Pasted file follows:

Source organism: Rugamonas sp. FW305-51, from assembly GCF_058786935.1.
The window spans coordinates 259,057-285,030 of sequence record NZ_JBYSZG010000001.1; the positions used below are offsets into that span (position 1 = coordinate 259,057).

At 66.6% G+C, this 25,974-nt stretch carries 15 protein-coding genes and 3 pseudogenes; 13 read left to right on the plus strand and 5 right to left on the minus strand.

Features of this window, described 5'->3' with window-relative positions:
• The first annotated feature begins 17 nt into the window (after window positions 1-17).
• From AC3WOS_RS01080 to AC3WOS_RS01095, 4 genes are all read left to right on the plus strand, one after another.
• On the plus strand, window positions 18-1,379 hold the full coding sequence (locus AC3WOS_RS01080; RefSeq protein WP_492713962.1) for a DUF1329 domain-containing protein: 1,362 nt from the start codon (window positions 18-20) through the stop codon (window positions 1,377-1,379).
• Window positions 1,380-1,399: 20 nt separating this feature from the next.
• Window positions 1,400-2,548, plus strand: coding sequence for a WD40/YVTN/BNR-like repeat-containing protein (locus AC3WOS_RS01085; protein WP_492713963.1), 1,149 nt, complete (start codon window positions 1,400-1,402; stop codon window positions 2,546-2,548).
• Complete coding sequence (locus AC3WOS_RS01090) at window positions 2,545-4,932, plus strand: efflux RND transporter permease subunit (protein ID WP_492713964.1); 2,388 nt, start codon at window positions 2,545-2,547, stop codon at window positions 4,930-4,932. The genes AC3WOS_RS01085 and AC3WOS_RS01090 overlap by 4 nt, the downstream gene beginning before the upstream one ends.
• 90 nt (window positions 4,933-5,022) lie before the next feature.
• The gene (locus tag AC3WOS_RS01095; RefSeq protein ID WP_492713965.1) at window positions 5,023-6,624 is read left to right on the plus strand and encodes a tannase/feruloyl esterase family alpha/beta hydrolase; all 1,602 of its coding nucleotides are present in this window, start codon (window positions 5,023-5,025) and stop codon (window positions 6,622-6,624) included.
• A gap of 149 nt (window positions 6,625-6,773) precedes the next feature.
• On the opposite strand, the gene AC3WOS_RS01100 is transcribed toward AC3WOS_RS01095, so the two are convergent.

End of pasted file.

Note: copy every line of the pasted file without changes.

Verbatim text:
Source organism: Rugamonas sp. FW305-51, from assembly GCF_058786935.1.
The window spans coordinates 259,057-285,030 of sequence record NZ_JBYSZG010000001.1; the positions used below are offsets into that span (position 1 = coordinate 259,057).

At 66.6% G+C, this 25,974-nt stretch carries 15 protein-coding genes and 3 pseudogenes; 13 read left to right on the plus strand and 5 right to left on the minus strand.

Features of this window, described 5'->3' with window-relative positions:
• The first annotated feature begins 17 nt into the window (after window positions 1-17).
• From AC3WOS_RS01080 to AC3WOS_RS01095, 4 genes are all read left to right on the plus strand, one after another.
• On the plus strand, window positions 18-1,379 hold the full coding sequence (locus AC3WOS_RS01080; RefSeq protein WP_492713962.1) for a DUF1329 domain-containing protein: 1,362 nt from the start codon (window positions 18-20) through the stop codon (window positions 1,377-1,379).
• Window positions 1,380-1,399: 20 nt separating this feature from the next.
• Window positions 1,400-2,548, plus strand: coding sequence for a WD40/YVTN/BNR-like repeat-containing protein (locus AC3WOS_RS01085; protein WP_492713963.1), 1,149 nt, complete (start codon window positions 1,400-1,402; stop codon window positions 2,546-2,548).
• Complete coding sequence (locus AC3WOS_RS01090) at window positions 2,545-4,932, plus strand: efflux RND transporter permease subunit (protein ID WP_492713964.1); 2,388 nt, start codon at window positions 2,545-2,547, stop codon at window positions 4,930-4,932. The genes AC3WOS_RS01085 and AC3WOS_RS01090 overlap by 4 nt, the downstream gene beginning before the upstream one ends.
• 90 nt (window positions 4,933-5,022) lie before the next feature.
• The gene (locus tag AC3WOS_RS01095; RefSeq protein ID WP_492713965.1) at window positions 5,023-6,624 is read left to right on the plus strand and encodes a tannase/feruloyl esterase family alpha/beta hydrolase; all 1,602 of its coding nucleotides are present in this window, start codon (window positions 5,023-5,025) and stop codon (window positions 6,622-6,624) included.
• A gap of 149 nt (window positions 6,625-6,773) precedes the next feature.
• On the opposite strand, the gene AC3WOS_RS01100 is transcribed toward AC3WOS_RS01095, so the two are convergent.